Air India’s interest rate is likely to have skyrocketed in recent years due to the ongoing controversies. Fresh in public memory is the “pee-gate” scandal. But even youunder bludgeonings luck, if there is one bloody but unbowed head, and the Maharaja’s – Air India’s unflappable mascot.
The cherubic face, folded hands, closed eyes and benevolent smile, everything about the Maharaja speaks of love. He is also a symbol of flying days; when Air India ruled the skies. Sometimes ugly and sometimes good, this is the story of the Maharaja as we know it.
A king is born
Sorab Kaikushroo Kooka or Bobby Kooka may not be ringing many bells these days, but he was the man who sees Air India’s timeless mascot. Kooka was hired in 1938 by Tata Group airlines (then named Tata Airlines) as a sales manager.
Back then, airlines faced intense competition from international carriers such as PanAm and Air France. For Air India to stand out, it had to hard sell its concept of The Great Indian Hospitality.
Kooka enlisted Umesh Rao, an artist with J. Walter Thompson in Mumbai to bring this mascot. So Maharajaa was born in 1946.
“We call him Maharajaa because we want to explain it better. But his blood is not blue. He may look like royalty, but he is not royalty,” said Kooka about his beloved creation.
Escape of the Maharaja
Over the years, Maharajaa became synonymous with Air India, and won many awards for the company. “For millions of travellers, the Maharaja with his style, charm and wisdom is a real person. He is like a friend to every Air India passenger. A friend who reaches out to people with love and hospitality, even in the most remote parts of the world,” said Air India.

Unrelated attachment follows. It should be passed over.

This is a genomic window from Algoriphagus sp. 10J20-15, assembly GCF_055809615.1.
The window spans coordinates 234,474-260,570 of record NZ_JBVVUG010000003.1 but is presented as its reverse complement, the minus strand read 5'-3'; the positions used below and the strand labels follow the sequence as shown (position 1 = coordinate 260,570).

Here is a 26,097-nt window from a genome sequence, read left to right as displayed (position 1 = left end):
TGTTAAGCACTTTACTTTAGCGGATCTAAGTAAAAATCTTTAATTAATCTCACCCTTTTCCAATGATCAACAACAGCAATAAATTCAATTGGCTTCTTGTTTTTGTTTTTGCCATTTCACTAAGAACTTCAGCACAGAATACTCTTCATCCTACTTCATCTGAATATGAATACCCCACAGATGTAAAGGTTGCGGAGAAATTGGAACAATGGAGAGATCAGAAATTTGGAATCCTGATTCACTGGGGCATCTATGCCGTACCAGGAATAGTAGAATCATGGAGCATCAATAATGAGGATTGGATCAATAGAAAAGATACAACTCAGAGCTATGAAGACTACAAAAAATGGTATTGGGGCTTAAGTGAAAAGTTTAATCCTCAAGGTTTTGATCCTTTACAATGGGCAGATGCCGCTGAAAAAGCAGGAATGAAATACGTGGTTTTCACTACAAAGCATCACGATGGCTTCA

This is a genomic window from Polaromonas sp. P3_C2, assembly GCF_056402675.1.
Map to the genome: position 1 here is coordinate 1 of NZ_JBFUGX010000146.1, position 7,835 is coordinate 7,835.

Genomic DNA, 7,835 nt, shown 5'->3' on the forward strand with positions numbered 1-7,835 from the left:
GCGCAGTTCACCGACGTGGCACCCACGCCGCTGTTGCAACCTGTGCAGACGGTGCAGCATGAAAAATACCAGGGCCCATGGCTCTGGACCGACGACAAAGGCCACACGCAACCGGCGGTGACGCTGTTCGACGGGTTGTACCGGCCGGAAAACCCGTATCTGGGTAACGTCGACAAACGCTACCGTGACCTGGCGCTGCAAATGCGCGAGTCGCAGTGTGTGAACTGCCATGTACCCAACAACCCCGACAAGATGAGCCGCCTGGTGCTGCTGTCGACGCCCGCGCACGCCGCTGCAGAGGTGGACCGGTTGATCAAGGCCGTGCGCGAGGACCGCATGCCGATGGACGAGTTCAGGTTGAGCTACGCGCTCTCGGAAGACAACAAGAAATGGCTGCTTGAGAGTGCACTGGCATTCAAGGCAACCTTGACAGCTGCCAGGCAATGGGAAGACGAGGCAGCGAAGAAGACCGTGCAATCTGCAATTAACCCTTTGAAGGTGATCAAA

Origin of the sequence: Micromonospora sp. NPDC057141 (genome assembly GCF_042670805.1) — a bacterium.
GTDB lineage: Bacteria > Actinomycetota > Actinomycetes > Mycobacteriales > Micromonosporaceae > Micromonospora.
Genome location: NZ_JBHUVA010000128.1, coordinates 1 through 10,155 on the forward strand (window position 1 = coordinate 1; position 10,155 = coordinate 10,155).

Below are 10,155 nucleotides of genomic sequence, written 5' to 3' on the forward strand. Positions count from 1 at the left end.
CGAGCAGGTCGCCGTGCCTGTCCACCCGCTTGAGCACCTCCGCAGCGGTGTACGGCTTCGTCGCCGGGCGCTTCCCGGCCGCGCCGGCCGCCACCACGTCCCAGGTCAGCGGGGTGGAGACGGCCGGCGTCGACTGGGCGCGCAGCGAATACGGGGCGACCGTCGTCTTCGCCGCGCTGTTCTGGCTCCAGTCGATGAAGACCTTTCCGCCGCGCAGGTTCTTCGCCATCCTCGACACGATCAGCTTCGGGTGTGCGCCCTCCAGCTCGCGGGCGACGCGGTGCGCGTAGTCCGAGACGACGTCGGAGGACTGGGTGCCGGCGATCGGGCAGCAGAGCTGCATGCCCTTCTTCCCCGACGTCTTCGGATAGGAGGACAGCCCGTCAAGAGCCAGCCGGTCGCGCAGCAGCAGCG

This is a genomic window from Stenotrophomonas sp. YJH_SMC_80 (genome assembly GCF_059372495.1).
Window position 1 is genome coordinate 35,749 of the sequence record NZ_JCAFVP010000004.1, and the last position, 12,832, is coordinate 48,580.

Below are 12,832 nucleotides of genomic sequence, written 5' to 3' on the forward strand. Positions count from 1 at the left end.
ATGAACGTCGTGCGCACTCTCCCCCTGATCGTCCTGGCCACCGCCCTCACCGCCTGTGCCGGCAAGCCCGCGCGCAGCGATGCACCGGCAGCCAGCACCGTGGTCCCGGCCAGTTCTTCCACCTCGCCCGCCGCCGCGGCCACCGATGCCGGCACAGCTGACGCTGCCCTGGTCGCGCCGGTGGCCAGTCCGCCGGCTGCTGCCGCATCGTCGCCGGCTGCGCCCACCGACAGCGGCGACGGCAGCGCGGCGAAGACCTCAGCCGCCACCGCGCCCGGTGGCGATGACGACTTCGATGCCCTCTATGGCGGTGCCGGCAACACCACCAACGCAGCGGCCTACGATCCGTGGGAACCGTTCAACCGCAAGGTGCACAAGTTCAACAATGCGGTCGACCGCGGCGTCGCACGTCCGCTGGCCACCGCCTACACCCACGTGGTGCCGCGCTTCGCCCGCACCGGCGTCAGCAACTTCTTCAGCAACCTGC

Long before Amul made headlines, Air India created entertainment with the traveling Maharaja in various avatars from around the world. In Tokyo, he wore a kimono and participated in sumo wrestling. In Geneva, he fell in love with beer. He sold flowers in Europe and rowed a sampan in Hong Kong.
At other times, he sat a little in the chair, showing his brave side and laughing a little. For example, she appeared as a Playboy bunny in a London photo shoot. He also sold “dirty photos” in the back of Paris. As a lifeguard at Sydney’s Bondi Beach, Maharaja also used binoculars to look at scantily clad women.
In another Roman painting, the king is shown slyly stealing coins from well-wishers.
These colorful mascot images made him a tough guy with his tricks, unlike the two-faced, good-for-two mascots we’re used to. He had a good sense of humor and didn’t care about being judged. He was badass and we loved him.
Like Amul’s moppet, Maharaja also kept an eye on topical issues, commenting even on national politics.
From the past.
(courtesy – family) pic.twitter.com/8KnotnNsCx
— Marya Shakil (@maryashakil) January 30, 2022
The king of the people
Like any other king, the Maharaja also had many opponents and some planned a coup to remove him. He also said that given the democratic nature of India, a Maharaja – a symbol of India’s history – could not be a good representative of the country’s aviation industry. In 1989, they managed to get rid of the mascot, but the Maharaja’s support did not come from the royals but from the community. Indians loved him so much that Air India had to bring back the mascot.
Not so long ago, even the Narendra Modi government wanted to replace him with a commoner, but luckily, nothing happened, and the Maharajaa has maintained his undisputed rule ever since. Here’s hoping that Air India and the Maharaja wave will get through the turmoil and continue to build their reputation together.